“Downton Abbey” Paved the Way For Modern Period Dramas


Downton Abbey: A New Era” arrives more than a decade after “Downton Abbey” first captured the attention of audiences worldwide. It’s grown from “just another British drama” to an international cultural phenomenon that has sparked six TV seasons and two movies (and counting). The success of “Downton” places it among the most iconic period dramas in TV history, but its legacy is not without its complications.

When it debuted in 2010, “Downton” breathed fresh life into the TV period drama. At the time, correctly or not, the perception of TV period dramas was largely BBC and/or PBS adaptations of classic literature. The genre had a reputation for being drab and stuffy with rare exceptions. “Downton” became a phenomenon for its glamour and soapy intrigues, not to mention its willingness to toe the line of “scandal” and its unabashedly romantic heart.

More than anything, the secret to “Downton” and its long-lasting success can be found in its characters. From the very first episode, the show manages two things very well: adeptly juggling a surprisingly sprawling cast and crafting characters who are both archetypal and unique. The reason we kept coming back season after season was simply to see what happened to these characters who found a place in our hearts. It’s what kept us pushing through plots that could sometimes grow ridiculous or repetitive (did we really need to have Anna and/or Bates accused of a crime practically every season?). For many period dramas, there’s an inherent difficulty in connecting with audiences; the challenge is making these people who have lives very unlike ours feel relatable. “Downton” cracked the code through some alchemical combination of writing and casting, and while plenty of other shows have tried to replicate it, the results have rarely achieved the same feeling.

With that being said, it’s also worth considering that “Downton” is part of a style of period dramas that is not necessarily the future of the genre. “Downton” and its ilk are the epitome of the traditional period drama: glitzy, romantic, melodramatic stories about the lives of the rich and titled. Occasionally, the people who work for them are also given some screen time, but they’re always kept firmly in their “place.” As a result, popular culture has an extremely narrow perspective on history, whose stories from those eras are told, and how different groups are portrayed.

A show like “Downton” can be limited in its imagination because its very appeal (watch stylish, rich people and their messy lives!) is premised on acceptance of the class (and race, and gender, and sexuality) system at its core. “Downton” is deeply, deeply committed to the idea that the aristocracy is good and that it’s sad to see that system struggling after World War I. Alternative ideas about class, politics, and economics are vilified, mocked, or written out. Characters who aren’t in favor of the current system and norms are either written as abrasive villains (Miss Bunting), brushed off as silly (Daisy), or nudged into more “acceptable” points of view except when the story demands extra drama (Tom). Yes, many period dramas are set in eras of intense class, racial, and gender biases, but there are still so many more stories (including joyous and soapy ones) worth telling.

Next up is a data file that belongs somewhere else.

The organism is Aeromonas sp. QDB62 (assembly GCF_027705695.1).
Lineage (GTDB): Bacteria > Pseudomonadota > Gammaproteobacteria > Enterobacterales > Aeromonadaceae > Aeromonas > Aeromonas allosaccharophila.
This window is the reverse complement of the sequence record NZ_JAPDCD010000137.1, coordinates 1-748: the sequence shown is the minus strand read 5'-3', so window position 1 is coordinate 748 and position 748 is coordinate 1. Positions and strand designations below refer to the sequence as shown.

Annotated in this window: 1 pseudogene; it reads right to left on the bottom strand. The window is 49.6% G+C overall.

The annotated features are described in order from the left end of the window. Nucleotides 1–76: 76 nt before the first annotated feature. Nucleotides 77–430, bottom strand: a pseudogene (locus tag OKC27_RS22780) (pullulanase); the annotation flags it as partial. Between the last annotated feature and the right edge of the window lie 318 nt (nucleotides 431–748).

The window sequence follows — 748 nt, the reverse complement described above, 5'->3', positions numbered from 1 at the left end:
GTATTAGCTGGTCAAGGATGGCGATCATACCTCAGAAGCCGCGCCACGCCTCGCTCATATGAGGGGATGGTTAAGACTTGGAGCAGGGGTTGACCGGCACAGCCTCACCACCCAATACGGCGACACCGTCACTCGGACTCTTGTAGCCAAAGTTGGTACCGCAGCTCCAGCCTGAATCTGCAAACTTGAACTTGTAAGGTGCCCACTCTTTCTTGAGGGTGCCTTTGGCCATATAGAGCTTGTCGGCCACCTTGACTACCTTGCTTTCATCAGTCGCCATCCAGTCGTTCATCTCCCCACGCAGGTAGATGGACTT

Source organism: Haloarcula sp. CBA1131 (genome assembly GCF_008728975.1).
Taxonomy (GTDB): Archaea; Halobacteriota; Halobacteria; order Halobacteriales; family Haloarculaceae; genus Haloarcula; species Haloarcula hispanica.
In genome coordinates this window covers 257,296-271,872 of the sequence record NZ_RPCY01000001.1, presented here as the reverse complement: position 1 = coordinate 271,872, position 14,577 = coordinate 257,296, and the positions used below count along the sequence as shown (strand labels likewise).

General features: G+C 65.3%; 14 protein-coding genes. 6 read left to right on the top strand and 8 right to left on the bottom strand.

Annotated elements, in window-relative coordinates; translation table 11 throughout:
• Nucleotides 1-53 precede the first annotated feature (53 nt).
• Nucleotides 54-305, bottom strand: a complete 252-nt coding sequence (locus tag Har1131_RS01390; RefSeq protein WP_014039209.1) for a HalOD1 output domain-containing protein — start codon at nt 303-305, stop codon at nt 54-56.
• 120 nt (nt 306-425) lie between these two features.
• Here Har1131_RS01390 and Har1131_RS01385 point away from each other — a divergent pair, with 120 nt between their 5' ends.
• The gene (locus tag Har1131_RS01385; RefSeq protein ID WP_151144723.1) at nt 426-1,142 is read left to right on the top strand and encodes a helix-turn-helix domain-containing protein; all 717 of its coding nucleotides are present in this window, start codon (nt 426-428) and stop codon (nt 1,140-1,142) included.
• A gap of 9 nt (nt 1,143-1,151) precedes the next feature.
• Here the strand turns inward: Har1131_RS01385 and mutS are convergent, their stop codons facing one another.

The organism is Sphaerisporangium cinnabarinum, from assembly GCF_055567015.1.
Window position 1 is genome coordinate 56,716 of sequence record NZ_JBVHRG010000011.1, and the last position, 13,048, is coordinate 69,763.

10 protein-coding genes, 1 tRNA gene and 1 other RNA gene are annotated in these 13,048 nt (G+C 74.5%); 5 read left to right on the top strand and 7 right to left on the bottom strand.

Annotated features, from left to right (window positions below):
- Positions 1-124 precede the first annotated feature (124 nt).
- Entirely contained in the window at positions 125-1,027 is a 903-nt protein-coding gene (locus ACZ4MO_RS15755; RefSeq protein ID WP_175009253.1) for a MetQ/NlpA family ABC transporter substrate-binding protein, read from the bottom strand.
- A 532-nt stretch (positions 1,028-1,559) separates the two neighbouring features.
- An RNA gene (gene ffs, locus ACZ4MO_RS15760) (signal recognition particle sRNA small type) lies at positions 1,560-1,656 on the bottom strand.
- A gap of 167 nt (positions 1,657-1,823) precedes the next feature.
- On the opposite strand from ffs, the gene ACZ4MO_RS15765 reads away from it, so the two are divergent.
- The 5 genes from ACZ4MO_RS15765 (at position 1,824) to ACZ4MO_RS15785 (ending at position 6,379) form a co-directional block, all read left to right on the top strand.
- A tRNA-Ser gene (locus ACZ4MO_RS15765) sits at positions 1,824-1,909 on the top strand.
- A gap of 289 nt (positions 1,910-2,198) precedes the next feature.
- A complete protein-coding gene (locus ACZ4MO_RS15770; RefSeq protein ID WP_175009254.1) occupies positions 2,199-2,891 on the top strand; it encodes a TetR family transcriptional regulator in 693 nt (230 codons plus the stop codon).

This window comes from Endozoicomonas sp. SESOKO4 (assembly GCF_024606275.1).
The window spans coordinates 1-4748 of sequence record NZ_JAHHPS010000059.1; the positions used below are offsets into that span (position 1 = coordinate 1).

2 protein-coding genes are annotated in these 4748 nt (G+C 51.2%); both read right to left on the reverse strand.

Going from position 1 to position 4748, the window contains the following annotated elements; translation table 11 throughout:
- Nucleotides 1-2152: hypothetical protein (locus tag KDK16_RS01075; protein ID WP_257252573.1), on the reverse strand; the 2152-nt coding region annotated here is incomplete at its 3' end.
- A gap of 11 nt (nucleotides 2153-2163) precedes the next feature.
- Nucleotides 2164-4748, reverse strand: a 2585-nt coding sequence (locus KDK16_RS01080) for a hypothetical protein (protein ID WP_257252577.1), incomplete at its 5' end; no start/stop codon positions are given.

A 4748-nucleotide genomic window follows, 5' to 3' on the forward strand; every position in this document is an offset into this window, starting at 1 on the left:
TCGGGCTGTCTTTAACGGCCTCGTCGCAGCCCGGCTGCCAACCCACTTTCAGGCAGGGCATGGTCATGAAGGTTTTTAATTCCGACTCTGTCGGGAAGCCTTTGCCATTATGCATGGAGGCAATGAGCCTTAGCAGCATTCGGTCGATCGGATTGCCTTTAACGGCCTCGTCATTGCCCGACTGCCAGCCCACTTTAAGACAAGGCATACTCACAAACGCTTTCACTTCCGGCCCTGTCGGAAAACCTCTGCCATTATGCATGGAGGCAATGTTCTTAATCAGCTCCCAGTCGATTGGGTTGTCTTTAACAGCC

Today, the period drama is (slowly) moving to center other types of stories. “The Gilded Age” — created by the same team behind “Downton” — includes the world of upper-class Black families in late-1800s New York City. “Sanditon” — an ITV/PBS production, like “Downton” — features a biracial Caribbean heiress. Shows like “Anne Boleyn” and “Bridgerton” have imagined color-conscious alternate universes for lavish, drama-packed period pieces with all the tropes we know and love. And those are just the glitzy, high-profile shows; there are plenty more. We’ve got “Bridgerton“-style shows that present alternate histories along with tales that are dedicated to diving into true histories of a wider range of historical communities and figures.

There will always be shows about rich, titled people wearing great clothes and stirring up drama. “Downton” is among the crown jewels of that traditional perception of the period drama, and its success has paved the way for more and more historical tales to find an audience. It truly is an example of how that niche can be at its best: full of complicated characters, storylines that tug at the heartstrings, and incredible attention to historical details. “Downton,” however, is just one part of the story when it comes to period dramas, and we can’t wait to see the genre continue to bloom and grow.





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